A recent survey from Pew Research Center indicates teens and their parents worry — almost equally — about school shootings.
The poll finds 57 percent of students aged 13 to 17 worry somewhat or a lot about the possibility, while 63 percent of their parents share the same concern.
Nikki Graf, a research associate for Pew, said the survey, conducted in March and April, illuminated agreement among both groups as to how best to prevent future shootings — and arming teachers made the bottom of the list.
“When it comes to what can be done to prevent this kind of violence, far more teens view proposals focused on mental illness, assault-style weapon bans and the use of metal detectors in schools as potentially effective than say the same about allowing teachers and school officials to carry guns in schools,” she said.
Nearly nine out of 10 students agreed tougher mental health screenings, more aggressive treatment and keeping guns out of the hands of people diagnosed with mental disorders would be the most effective policies preventing more mass shootings. Some 79 percent agreed metal detectors may deter more crime, while 66 percent favored an “assault weapons ban” of some kind. Only 39 percent indicated arming teachers may thwart future attacks.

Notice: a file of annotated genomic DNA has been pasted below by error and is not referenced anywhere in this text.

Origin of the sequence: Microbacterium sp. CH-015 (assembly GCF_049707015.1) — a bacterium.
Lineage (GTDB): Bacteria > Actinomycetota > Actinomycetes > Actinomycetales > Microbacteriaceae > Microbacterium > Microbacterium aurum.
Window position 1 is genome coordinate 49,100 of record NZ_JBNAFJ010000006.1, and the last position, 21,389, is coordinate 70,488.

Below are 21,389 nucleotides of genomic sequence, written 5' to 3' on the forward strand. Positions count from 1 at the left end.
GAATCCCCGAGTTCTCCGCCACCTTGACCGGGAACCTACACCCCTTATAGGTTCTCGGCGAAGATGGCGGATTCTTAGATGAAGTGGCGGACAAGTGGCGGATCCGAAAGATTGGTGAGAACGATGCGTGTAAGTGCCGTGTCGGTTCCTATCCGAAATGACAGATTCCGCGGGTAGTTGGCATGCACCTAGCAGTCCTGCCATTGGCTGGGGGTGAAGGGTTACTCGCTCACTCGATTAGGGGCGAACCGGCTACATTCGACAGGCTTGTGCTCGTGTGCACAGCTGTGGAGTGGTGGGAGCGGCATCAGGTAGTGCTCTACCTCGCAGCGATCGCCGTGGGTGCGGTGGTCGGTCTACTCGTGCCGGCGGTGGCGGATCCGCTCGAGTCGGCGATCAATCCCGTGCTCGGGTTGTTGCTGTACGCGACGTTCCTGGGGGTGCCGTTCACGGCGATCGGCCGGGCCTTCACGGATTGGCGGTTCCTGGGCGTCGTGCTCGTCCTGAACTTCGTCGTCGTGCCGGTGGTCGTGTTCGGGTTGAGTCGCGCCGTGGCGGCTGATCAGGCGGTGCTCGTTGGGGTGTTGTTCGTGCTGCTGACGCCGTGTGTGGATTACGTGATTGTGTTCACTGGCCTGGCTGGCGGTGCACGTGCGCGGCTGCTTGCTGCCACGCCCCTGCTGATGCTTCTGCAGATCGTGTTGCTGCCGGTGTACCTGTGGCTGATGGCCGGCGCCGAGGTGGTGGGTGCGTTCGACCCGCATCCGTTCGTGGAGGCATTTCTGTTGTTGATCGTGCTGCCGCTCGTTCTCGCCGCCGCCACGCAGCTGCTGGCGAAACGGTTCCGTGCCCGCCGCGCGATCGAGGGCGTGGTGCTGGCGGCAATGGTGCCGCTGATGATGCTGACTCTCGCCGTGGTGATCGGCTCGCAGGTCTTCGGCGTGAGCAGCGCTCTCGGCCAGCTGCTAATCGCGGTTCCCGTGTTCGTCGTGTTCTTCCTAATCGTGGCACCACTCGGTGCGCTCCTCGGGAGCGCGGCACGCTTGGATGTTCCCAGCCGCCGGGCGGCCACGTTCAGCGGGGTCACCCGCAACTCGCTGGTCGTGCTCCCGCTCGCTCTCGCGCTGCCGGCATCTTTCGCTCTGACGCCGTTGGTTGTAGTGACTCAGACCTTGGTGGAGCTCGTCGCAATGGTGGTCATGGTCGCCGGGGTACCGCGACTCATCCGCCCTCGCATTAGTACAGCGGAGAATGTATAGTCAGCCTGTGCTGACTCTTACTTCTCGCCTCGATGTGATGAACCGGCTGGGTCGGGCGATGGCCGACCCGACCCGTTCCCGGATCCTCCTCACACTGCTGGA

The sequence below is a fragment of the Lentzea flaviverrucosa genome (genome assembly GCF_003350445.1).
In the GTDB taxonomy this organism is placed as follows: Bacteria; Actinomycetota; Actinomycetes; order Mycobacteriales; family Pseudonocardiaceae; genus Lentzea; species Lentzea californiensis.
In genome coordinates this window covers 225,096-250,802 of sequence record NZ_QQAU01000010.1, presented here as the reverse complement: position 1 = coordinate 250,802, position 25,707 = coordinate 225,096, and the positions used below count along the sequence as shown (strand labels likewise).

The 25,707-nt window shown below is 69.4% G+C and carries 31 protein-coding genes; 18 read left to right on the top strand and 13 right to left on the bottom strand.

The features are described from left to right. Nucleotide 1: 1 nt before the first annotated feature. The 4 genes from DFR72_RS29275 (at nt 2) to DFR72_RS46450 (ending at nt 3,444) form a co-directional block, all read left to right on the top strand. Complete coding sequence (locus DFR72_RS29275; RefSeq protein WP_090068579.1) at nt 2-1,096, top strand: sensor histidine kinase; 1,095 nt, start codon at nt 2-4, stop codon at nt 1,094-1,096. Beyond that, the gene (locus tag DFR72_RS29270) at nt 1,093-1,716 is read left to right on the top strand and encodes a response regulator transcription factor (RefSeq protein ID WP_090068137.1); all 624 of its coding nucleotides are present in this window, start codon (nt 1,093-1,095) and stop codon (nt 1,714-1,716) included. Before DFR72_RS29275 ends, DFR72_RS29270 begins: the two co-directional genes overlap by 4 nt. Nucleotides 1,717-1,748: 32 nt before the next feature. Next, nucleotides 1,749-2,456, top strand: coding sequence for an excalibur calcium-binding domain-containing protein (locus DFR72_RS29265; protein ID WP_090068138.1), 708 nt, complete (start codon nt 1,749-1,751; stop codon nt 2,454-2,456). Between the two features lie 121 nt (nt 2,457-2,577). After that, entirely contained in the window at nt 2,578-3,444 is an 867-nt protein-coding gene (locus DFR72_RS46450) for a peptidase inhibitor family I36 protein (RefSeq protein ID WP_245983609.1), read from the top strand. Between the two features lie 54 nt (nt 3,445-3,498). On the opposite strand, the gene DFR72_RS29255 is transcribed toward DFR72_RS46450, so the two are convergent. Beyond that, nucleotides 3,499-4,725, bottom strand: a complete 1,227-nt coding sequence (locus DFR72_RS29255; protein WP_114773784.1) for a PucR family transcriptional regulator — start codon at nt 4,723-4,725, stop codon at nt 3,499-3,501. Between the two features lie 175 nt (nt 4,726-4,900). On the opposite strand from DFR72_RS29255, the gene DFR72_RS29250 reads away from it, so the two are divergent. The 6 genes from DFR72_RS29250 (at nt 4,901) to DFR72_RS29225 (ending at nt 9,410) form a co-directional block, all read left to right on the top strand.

“Black teens are far less likely than white and Hispanic teens to say allowing teachers to carry guns in schools would be at least somewhat effective,” Graf said. “Twenty-three percent of black teens say this, compared with 44 percent of white teens and 39 percent of Hispanic teens.”
The survey indicates race matters when it comes to banning “assault-style weapons,” too, with 80 percent of black teens and 79 percent of Hispanic teens viewing the policy as at least somewhat effective — compared to just 59 percent of white teens who agreed.
Adults surveyed shared similar rates of agreement: 89 percent believe in improving mental health screening and treatment, 85 percent want people diagnosed with mental illness prevented from buying guns, 80 percent want metal detectors in schools and 61 percent favor an assault weapons ban. Some 47 percent wanted to see teachers and staff armed as a deterrent against school shooters.
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